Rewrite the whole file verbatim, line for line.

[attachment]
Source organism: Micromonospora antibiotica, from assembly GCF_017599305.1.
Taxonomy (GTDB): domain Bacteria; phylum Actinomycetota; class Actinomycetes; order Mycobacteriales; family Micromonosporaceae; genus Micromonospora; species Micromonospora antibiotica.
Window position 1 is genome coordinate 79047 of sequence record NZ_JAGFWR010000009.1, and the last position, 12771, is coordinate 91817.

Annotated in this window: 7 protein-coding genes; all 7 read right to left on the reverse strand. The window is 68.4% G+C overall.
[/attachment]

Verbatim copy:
Source organism: Micromonospora antibiotica, from assembly GCF_017599305.1.
Taxonomy (GTDB): domain Bacteria; phylum Actinomycetota; class Actinomycetes; order Mycobacteriales; family Micromonosporaceae; genus Micromonospora; species Micromonospora antibiotica.
Window position 1 is genome coordinate 79047 of sequence record NZ_JAGFWR010000009.1, and the last position, 12771, is coordinate 91817.

Annotated in this window: 7 protein-coding genes; all 7 read right to left on the reverse strand. The window is 68.4% G+C overall.